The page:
You have a choice.
Option 1: The tiniest sin imaginable, a sin that would bring you tremendous wealth and other material pleasures.
Option 2: The greatest suffering imaginable, for rejecting that one tiny sin.
Your selection, please. Or maybe you want to read this first.
In his sermon on Moses’ choice of Christ’s reproach instead of the pleasures of Egypt (Heb. 11:25), the Puritan Thomas Manton argues that the healthy Christian will choose the greatest affliction before the least sin. He then gives a number of reasons “why the greatest affliction is better than the least sin.”
1. In suffering the offence is done to us, but in sinning the offence is done to God; and what are we to God?
2. Sin separates us from God, but suffering and affliction doesn’t, and therefore the greatest affliction is to be chosen before the least sin.
3. Sin is evil in itself, whether we feel it or no; but affliction is only evil in our sense and feeling.
4. Affliction brings inconvenience upon the body only, and the concerns of the body; but sin brings inconvenience upon the soul.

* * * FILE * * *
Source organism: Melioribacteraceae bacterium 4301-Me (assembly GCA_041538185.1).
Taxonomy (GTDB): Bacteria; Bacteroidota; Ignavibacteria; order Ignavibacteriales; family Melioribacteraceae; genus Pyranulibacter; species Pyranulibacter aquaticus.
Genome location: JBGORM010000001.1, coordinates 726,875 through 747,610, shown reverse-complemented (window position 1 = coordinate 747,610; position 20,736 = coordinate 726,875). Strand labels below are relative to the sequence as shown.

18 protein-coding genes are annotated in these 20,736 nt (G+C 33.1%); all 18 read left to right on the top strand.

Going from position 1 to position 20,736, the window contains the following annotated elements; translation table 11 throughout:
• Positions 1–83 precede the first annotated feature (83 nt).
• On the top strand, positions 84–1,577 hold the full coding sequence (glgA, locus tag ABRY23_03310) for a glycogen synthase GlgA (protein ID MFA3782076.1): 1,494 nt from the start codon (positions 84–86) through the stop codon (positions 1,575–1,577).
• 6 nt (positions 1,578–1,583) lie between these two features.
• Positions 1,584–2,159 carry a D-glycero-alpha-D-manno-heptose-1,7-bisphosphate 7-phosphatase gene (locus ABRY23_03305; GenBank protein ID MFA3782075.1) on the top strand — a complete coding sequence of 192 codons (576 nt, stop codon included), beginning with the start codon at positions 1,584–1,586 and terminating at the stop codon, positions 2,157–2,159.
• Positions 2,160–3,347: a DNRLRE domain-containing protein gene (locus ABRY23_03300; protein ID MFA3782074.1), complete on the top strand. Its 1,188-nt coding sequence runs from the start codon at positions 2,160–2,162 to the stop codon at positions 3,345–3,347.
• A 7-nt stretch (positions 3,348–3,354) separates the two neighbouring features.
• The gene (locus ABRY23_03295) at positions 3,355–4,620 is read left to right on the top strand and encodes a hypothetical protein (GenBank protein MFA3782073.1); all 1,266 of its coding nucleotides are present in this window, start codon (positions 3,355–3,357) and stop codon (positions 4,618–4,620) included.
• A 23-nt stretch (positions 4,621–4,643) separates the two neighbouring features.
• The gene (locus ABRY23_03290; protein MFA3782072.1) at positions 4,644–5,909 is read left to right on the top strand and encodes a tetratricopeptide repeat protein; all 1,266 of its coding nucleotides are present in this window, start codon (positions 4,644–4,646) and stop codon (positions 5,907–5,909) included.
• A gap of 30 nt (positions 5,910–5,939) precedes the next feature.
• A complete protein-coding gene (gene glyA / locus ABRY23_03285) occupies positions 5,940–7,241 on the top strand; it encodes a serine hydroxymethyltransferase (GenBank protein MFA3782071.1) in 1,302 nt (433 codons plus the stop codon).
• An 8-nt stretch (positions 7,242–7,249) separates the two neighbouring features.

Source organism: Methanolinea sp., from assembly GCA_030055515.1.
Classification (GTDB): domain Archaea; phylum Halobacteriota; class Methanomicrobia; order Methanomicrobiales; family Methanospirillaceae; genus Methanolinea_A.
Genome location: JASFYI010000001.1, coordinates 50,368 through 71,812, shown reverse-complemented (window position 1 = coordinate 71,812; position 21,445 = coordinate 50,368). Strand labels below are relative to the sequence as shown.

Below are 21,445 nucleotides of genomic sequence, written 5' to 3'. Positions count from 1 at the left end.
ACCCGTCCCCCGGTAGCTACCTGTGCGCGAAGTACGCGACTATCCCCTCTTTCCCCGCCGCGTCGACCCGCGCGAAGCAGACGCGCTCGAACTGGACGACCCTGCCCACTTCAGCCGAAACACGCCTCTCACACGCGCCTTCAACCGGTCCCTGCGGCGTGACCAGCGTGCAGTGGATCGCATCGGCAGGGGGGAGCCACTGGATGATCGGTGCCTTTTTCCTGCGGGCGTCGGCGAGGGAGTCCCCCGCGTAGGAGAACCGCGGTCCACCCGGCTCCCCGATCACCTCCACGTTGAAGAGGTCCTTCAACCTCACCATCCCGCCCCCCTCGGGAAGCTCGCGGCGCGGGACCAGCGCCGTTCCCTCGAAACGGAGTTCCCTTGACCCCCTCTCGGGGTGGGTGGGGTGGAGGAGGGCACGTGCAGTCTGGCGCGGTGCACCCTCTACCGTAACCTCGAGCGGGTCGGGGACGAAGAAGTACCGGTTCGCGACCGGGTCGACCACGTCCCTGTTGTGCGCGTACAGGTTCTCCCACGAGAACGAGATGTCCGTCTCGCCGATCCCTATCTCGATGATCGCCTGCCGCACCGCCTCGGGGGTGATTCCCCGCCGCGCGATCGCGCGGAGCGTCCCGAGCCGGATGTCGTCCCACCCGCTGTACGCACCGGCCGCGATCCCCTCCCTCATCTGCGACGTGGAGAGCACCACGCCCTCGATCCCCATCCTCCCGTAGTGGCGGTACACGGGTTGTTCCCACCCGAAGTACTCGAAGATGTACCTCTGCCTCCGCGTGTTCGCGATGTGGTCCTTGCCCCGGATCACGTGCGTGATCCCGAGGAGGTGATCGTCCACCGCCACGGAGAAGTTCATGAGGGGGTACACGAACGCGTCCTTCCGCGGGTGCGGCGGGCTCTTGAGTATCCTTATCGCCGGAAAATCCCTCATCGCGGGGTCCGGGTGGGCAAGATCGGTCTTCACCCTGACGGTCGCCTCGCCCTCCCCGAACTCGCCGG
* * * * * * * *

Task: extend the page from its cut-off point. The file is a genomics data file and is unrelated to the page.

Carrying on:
5. An afflicted state is consistent with being loved by God; but a sinful state is a sign of God’s displeasure.
6. Affliction may be good, but sin is never good.
7. There is nothing that debases a man more than sin.
8. Afflictions come from God, but sin from the devil.
9. Affliction is sent to prevent sin; but sin must not be committed to prevent affliction.
10. The evil of suffering is for a moment, but the evil of sin is forever.
11. In sufferings and persecutions we lose the favor of men, but by sins we lose the favor of God.
12. To suffer is not in our choice, but to sin, that is in our choice. Afflictions are inflicted, sins are committed.
13. An afflicted man may die cheerfully, but a man in sin cannot.
14. Sin is contrary to the new nature; but affliction is only contrary to the old nature
15. When you deliberately choose sin, it will within a little while bring greater affliction.
Still want to stick with your choice?
Read Manton’s full explanation here (Vol. 14, 450-454), or access the 22 volumes of his Collected Works in different online formats here.
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